Feature writing — A Roadmap to create more jobs

A roadmap to create more jobs …


Background thoughts .. Recent reports reveal nearly 38% of IIT Bombay graduates are struggling to get jobs. This points to the fact that India’s industrial sector has not grown fast enough to absorb such world-class talent pool. The country’s economy has grown, but its growth has been skewed and patchy. The government’s policy initiatives have benefited a handful of big industrial houses, but not the vast number of SMEs and small-scale sector units that generate jobs.

The tendency to import goods that can be manufactured inside the country is another impediment in the path of expanding and strengthening the manufacturing potential of the country, a large portion of which goes unutilized. Take for example the case of import of the following items.  ..

  1. Automatic rifles for the army.. Despite having a century-old rifle factory at Ishapore that produces high-quality ifles of many different varieties, both for the armed forces and civilian use, the central government allowed import of 73,000 assault rifles from the United States in 2023. The government-owned Ishapore rifle factory participated in the tender, but its sample was rejected during trial by army officers. The lacunae pointed by the assessment team of the Army were minor and could have been rectified by the Ishapore factory with ease. Strangely, the government opted for the U.S. -made rifles. Given the murky history of India’s arms imports, the readers can guess why importing arms and ammunitions is preferred by the political establishment and the top officers of the three branches of the armed forces. The list of such imports by the Defense department is long.

Just imagine how much foreign exchange we lose through such ill-intentioned and arbitrary imports. More than that, how many more jobs for engineers and technicians we could have generated by producing these items indigenously.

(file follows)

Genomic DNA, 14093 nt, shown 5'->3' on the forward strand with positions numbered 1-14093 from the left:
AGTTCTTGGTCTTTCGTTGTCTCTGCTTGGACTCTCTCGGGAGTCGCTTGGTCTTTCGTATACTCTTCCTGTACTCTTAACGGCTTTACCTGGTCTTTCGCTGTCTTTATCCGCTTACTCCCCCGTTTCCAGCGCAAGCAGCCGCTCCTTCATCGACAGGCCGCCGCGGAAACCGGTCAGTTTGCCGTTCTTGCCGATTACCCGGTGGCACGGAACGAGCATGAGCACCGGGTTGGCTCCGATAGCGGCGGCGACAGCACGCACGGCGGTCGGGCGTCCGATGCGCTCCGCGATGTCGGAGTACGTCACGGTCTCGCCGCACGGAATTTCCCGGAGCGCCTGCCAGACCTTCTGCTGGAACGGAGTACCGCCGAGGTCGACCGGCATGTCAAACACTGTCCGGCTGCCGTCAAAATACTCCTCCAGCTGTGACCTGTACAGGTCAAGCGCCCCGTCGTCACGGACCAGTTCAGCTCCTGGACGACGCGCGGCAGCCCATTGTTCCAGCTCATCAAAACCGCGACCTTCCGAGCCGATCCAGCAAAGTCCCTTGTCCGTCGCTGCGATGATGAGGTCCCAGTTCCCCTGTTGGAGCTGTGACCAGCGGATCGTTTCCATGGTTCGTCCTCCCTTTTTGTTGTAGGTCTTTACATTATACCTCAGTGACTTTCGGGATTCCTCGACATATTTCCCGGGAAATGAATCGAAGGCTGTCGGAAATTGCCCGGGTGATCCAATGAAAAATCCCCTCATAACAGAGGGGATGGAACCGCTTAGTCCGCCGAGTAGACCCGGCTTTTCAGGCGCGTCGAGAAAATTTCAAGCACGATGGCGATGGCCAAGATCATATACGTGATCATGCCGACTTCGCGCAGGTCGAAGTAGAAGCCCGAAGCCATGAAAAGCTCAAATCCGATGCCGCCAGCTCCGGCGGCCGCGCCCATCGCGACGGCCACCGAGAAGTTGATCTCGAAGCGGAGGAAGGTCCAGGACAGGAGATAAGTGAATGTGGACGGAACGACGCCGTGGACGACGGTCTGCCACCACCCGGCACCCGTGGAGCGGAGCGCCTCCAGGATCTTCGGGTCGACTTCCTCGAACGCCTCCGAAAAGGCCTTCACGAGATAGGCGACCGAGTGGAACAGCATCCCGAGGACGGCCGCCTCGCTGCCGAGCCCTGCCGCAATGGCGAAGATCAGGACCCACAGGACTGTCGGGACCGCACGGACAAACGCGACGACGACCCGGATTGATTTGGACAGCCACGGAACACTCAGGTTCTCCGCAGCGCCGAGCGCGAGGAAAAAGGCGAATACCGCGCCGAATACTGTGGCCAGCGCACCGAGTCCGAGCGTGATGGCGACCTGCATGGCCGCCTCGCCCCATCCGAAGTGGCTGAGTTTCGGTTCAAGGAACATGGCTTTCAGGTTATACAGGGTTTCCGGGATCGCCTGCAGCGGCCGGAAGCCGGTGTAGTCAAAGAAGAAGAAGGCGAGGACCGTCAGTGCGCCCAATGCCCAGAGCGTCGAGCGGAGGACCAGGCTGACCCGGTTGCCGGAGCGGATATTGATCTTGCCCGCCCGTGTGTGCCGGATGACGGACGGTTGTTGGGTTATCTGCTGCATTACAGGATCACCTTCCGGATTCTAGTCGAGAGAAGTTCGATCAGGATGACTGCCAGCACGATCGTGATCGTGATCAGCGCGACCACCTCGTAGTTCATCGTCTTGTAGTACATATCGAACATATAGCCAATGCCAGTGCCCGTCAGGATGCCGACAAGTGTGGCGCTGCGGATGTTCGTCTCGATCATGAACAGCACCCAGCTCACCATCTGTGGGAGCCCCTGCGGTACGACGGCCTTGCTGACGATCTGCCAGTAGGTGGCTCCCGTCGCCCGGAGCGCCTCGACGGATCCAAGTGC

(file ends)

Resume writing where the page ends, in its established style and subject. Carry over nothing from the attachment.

1. One of the other glaring cases of import that hurts our industries is the array of low and medium-tech goods we import from China. Electronic goods is a main item we buy from China. Can we not prod our own electronic goods manufacturers to aggressively produce these items? May be the pricing will be a hurdle initially, but the government can impose tariffs to neutralize China’s advantage as a cheaper source of such goods.

China’s exports to India have surged alarmingly in recent years, and the government seems to be not concerned about it. If India chooses to substitute imported Chinese goods by those made inside the country, hundreds and thousands of new jobs will be created.

  1. Let’s discuss some high-tech items like the Kavach anti-collision devices that the Railways need in thousands, but can’t procure it. Why can’t we encourage start-ups manned by IIT / NIT graduates to produce this item? If the Railways lack funds, the start-ups can be given access to banks to finance their manufacturing and selling processes. Over a period of time, the ‘economy of scale’ and the quality upgradation achieved by the IITians-manned start-ups will enable India to export this Kavach device to other countries. The recent train accident in West Bengal involving the Kanchanjunga Express is a grim reminder of the Railway ministry’s failure to fast-track the manufacturing and installation of the Kavach systems.
  2. The prevailing heat wave and the toll it takes of the economy has failed to agitate the public mind. We need to put inplace a robust system to protect the economy and the environment from such vagaries of Nature. We need to plant millions of trees and nurture them for a year or two so that they survive the risks of taking roots. We need to build heat shelters along highways, insulate our school and college buildings, hospitals and offices from the perilous heat waves. The solutions to this problem are already available in rural areas. We need to innovate and adopt such solutions in a nation-wide scale. It needs massive manpower and great organizational capacity. Fortunately, it does not require humongous capital outlay. The plus point is such an endeavor will generate huge number of skilled, semi-skilled and unskilled jobs. Who in the government thinks along these lines?

——————————–To be continued——————–



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